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tinued grudge and hearte brennynge betwene the quenes kinred and the kinges blood eyther partye enuying others authoritye, he nowe thought that their deuision shoulde bee (as it was in dede) a fortherlye begynnynge to the pursuite of his intente, and a sure ground for the foundacion of al his building yf he might firste vnder the pretext of reuengynge of olde displeasure, abuse the anger and ygnoraunce of the tone partie, to the destruccion of the tother: and then wynne to his purpose as manye as he coulde: and those that coulde not be wonne, might be loste ere they looked therefore. For of one thynge was hee certayne, that if his entente were perceiued, he shold soone haue made peace betwene the bothe parties, with his owne bloude.

Kynge Edwarde in his life, albeit that this discencion beetwene hys frendes sommewhat yrked hym: yet in his good health he sommewhat the lesse regarded it, because hee thought whatsoeuer busines shoulde falle betwene them, hymselfe should alwaye bee hable to rule bothe the parties.

But in his last sicknesse, when hee receiued his naturall strengthe soo sore enfebled, that hee dyspayred all recouerye, then hee consyderynge the youthe of his chyldren, albeit hee nothynge lesse mistrusted then that that happened, yet well forseynge that manye harmes myghte growe by theyr debate, whyle the youth of hys children shoulde lacke discrecion of themself and good counsayle of their frendes, of whiche either party shold counsayle for their owne commodity and rather by pleasaunte aduyse too wynne themselfe

fauour, than by profitable aduertisemente to do the children good, he called some of them before him that were at variaunce, and in especyall the lorde marques Dorsette the quenes sonne by her fyrst housebande, and Richarde the lorde Hastynges, a noble man, than lorde chaumberlayne agayne whome the quene specially grudged, for the great fauoure the kyng bare hym, and also for that shee thoughte hym secretely familyer with the kynge in wanton coumpanye.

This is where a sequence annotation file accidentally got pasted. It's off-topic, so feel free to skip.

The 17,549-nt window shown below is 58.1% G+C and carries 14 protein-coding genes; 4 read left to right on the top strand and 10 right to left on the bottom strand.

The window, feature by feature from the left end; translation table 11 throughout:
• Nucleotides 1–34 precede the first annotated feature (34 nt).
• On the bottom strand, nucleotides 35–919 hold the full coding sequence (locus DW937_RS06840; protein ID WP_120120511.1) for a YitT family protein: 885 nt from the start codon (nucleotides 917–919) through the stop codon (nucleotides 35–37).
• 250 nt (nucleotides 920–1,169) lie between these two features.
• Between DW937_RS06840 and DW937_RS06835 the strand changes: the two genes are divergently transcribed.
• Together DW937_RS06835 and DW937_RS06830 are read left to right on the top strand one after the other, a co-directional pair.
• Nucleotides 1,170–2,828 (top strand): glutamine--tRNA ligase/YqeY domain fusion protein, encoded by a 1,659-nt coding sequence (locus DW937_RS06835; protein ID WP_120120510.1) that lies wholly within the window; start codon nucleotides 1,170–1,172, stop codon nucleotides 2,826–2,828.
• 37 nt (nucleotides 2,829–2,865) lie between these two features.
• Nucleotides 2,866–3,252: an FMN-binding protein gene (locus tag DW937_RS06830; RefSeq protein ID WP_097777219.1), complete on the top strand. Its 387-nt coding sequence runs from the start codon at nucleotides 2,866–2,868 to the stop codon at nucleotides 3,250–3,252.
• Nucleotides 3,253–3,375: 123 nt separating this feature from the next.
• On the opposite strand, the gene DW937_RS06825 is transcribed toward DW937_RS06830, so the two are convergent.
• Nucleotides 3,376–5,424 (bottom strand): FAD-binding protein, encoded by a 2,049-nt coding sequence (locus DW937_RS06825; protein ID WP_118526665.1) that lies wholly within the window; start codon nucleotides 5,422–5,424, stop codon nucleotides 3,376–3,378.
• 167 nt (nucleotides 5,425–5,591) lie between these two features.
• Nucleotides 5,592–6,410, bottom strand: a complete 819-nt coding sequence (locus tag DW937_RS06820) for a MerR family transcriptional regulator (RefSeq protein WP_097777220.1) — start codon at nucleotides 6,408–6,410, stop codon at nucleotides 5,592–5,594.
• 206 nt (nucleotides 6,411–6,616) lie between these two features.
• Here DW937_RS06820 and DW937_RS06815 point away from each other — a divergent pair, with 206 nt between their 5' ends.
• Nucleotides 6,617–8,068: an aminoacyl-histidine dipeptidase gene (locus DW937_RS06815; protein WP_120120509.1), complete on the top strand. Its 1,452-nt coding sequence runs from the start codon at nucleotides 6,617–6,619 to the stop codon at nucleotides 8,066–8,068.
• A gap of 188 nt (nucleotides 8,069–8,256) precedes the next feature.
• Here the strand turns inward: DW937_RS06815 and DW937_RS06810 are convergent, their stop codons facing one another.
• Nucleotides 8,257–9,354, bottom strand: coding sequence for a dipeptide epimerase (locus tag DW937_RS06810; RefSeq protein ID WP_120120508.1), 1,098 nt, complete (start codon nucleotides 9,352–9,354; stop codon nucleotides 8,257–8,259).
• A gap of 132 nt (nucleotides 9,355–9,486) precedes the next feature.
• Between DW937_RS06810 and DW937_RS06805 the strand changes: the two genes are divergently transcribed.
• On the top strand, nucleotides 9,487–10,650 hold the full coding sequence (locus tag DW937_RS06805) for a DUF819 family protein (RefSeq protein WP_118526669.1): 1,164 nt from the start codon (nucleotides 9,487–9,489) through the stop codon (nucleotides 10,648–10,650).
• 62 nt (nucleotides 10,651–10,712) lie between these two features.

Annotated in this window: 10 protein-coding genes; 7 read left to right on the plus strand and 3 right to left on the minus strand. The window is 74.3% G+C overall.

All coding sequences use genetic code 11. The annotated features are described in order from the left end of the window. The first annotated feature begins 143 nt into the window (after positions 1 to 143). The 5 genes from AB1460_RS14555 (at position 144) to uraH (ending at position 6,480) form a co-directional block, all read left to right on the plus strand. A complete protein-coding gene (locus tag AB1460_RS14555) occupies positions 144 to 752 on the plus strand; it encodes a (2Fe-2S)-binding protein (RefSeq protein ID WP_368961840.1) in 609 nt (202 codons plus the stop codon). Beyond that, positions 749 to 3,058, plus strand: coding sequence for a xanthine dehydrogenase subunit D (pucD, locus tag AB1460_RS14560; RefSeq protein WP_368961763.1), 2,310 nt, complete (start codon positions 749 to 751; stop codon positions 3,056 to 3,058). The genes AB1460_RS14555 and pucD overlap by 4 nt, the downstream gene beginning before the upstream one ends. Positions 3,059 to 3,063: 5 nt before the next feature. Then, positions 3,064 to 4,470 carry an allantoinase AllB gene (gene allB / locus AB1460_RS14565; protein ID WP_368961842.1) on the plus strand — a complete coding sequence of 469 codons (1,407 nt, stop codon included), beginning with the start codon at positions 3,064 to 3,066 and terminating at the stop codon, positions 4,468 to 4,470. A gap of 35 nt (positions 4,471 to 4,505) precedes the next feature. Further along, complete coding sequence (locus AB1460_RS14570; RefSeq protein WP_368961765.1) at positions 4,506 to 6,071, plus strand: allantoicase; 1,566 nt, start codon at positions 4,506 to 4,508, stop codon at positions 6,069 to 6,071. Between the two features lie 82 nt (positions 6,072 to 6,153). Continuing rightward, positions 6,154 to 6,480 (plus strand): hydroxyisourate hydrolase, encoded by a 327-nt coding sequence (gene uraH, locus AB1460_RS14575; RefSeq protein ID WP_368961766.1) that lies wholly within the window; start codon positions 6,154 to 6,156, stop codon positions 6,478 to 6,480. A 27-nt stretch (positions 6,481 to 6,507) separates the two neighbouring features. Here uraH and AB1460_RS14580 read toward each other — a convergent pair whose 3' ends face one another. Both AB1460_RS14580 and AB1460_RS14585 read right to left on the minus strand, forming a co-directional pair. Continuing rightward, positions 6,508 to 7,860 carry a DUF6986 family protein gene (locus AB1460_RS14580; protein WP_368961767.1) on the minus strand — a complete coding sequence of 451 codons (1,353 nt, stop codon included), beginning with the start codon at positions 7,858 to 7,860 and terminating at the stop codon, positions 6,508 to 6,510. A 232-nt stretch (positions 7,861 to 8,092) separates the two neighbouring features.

Her kynred also bare hym syre, as well for that the kynge hadde made hym captayne of Calyce (whiche office the lorde Ryuers, brother to the quene, claimed of the kinges former promyse) as for diuerse other great giftes which hee receyued, that they loked for. When these lordes with diuerse other of bothe the parties were comme in presence, the kynge liftinge vppe himselfe and vndersette

, with pillowes, as it is reported on this wyse sayd vnto them, My lordes, my dere kinsmenne and alies, in what plighte I lye you see, and I feele. By whiche the lesse whyle I looke to lyue with you, the more depelye am I moued to care in what case I leaue you, for such as I leaue you, suche bee my children lyke to fynde you. Whiche if they shoulde (that Godde forbydde) fynde you at varyaunce, myght happe to fall themselfe at warre ere their discrecion woulde serue to sette you at peace.

Ye se their youthe, of whiche I recken the onely suretie to reste in youre concord. For it suffiseth not that al you loue them, yf eche of you hate other. If they wer menne, your

faithfulnesse happelye woulde suffise. But childehood must be main

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tained by mens authoritye, and slipper youth vnderpropped with elder counsayle, which neither they can haue, but ye geue it, nor ye geue it, if ye gree not. For what eche laboureth to breake that the other maketh, and for hatred of ech of others parson, impugneth eche others counsayle, there must it nedes bee long ere anye good conclusion goe forwarde. And also while either partye laboureth to be chiefe, flattery shall haue more place then plaine and faithfull aduyse, of whyche muste needes ensue the euyll bringing vppe of the prynce, whose mynd in tender youth infect, shal redily fal to mischief and riot, and drawe down with this noble realme to ruine, but if grace turn him to wisdom: which if God send, then thei that by euill menes before pleased hym best, shal after fall farthest out of fauour, so that euer at length euill driftes dreue to nought, and good plain wayes prosper.